You may have heard about Health Savings Accounts and Health Reimbursement Arrangements. Although the two are both tax-advantaged accounts and have close acronyms, they are very different. In certain situations, you might be able to get tax advantages with both an HSA and an HRA, so here’s more information about how they work.
Ownership. According to rules set by the IRS, HRAs are available to C-corps, S-corps, and Schedule C sole proprietors whose spouse works for the business. Health Savings Accounts are available to just about anyone. Even if your employer contributes to your HSA, only you own the funds.
HRAs are employer-sponsored plans that are used to reimburse employees for medical expenses and insurance premiums. Since they are owned by the employer, when an employee leaves the job, they lose access to those funds.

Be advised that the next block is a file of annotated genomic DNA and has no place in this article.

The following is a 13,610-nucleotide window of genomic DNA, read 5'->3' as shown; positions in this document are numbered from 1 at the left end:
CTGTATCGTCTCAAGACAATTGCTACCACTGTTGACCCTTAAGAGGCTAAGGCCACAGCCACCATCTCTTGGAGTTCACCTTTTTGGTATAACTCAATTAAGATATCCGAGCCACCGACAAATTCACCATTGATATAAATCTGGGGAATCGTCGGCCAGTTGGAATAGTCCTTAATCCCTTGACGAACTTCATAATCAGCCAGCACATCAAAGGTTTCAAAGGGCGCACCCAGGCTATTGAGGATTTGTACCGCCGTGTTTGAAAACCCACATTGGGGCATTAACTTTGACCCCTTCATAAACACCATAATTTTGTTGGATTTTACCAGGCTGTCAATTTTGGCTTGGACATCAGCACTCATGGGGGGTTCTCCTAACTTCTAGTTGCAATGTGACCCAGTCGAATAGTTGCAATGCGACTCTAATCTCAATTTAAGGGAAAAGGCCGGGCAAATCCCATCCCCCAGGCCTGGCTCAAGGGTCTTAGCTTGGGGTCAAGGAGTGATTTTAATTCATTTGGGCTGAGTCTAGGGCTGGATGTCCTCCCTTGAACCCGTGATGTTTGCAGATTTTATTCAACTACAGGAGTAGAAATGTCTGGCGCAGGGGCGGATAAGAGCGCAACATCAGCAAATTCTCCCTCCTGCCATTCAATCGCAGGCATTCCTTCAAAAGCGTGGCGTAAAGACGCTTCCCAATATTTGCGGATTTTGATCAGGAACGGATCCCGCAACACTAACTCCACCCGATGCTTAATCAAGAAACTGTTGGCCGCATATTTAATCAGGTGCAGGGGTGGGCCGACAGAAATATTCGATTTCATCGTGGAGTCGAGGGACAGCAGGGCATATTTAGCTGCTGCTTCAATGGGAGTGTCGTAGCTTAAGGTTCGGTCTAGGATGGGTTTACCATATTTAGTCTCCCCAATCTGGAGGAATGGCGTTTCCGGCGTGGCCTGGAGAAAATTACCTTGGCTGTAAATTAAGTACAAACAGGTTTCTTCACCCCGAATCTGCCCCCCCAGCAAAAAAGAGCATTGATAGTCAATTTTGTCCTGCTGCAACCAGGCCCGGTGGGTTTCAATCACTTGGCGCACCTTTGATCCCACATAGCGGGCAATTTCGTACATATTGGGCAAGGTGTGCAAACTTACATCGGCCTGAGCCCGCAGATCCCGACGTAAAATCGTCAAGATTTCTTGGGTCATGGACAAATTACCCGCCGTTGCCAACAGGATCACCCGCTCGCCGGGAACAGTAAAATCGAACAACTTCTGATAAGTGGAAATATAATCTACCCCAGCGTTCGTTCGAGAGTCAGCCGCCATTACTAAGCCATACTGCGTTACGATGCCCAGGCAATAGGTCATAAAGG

Eligibility. You need a qualified high-deductible plan to set up an HSA. Qualified plans for an individual must have a deductible of at least $1,200 and a family plan must have a deductible of at least $2,400. Not all plans in that deductible range will let you start an HSA, though.
As for an HRA, you are not even required to have a policy. Your employer sets rules for how you’ll be reimbursed for health care costs.
Contributions. HRAs do not have annual maximum or minimum contributions, and only your employer can fund the account. You cannot take a tax deduction on those contributions.
Health Savings Accounts, on the other hand, have an annual maximum contribution set by the IRS. For 2012, the maximum contribution for individuals is $3,050 and it’s $6,150 for family plans. These contributions are tax-deductible.
Balance. HSA funds are rolled over year after year. With HRAs, that’s up to your employer.
Here’s a tip. You are allowed to use your HSA with an HRA as long as you do not use HRA money to pay for health care that counts toward meeting the deductible on your HSA plan. If you’re in a position to take advantage of both an HSA and an HRA, you may be able to save thousands of dollars a year.